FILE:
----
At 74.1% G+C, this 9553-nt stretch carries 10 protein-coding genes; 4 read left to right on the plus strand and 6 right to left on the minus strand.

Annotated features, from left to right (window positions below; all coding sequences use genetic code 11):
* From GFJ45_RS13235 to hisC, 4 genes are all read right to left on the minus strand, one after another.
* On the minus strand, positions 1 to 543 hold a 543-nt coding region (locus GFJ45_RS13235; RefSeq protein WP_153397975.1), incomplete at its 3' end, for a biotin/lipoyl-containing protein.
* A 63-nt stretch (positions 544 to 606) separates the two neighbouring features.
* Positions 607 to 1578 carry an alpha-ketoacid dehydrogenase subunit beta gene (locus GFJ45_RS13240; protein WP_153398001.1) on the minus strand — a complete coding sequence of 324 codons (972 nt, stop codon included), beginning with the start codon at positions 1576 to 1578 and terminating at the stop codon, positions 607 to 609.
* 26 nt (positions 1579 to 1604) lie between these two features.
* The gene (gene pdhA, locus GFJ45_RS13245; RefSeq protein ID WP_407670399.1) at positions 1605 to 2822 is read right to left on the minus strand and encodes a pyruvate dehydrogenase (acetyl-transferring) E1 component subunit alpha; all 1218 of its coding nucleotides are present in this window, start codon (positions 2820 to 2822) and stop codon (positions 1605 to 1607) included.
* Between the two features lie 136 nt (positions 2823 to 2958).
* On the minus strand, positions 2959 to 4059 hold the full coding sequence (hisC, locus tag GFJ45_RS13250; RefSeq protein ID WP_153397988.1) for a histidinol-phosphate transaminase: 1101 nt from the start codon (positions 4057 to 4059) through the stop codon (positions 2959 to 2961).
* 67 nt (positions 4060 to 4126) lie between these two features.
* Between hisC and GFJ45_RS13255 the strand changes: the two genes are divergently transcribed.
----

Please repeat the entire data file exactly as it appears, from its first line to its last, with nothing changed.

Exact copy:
At 74.1% G+C, this 9553-nt stretch carries 10 protein-coding genes; 4 read left to right on the plus strand and 6 right to left on the minus strand.

Annotated features, from left to right (window positions below; all coding sequences use genetic code 11):
* From GFJ45_RS13235 to hisC, 4 genes are all read right to left on the minus strand, one after another.
* On the minus strand, positions 1 to 543 hold a 543-nt coding region (locus GFJ45_RS13235; RefSeq protein WP_153397975.1), incomplete at its 3' end, for a biotin/lipoyl-containing protein.
* A 63-nt stretch (positions 544 to 606) separates the two neighbouring features.
* Positions 607 to 1578 carry an alpha-ketoacid dehydrogenase subunit beta gene (locus GFJ45_RS13240; protein WP_153398001.1) on the minus strand — a complete coding sequence of 324 codons (972 nt, stop codon included), beginning with the start codon at positions 1576 to 1578 and terminating at the stop codon, positions 607 to 609.
* 26 nt (positions 1579 to 1604) lie between these two features.
* The gene (gene pdhA, locus GFJ45_RS13245; RefSeq protein ID WP_407670399.1) at positions 1605 to 2822 is read right to left on the minus strand and encodes a pyruvate dehydrogenase (acetyl-transferring) E1 component subunit alpha; all 1218 of its coding nucleotides are present in this window, start codon (positions 2820 to 2822) and stop codon (positions 1605 to 1607) included.
* Between the two features lie 136 nt (positions 2823 to 2958).
* On the minus strand, positions 2959 to 4059 hold the full coding sequence (hisC, locus tag GFJ45_RS13250; RefSeq protein ID WP_153397988.1) for a histidinol-phosphate transaminase: 1101 nt from the start codon (positions 4057 to 4059) through the stop codon (positions 2959 to 2961).
* 67 nt (positions 4060 to 4126) lie between these two features.
* Between hisC and GFJ45_RS13255 the strand changes: the two genes are divergently transcribed.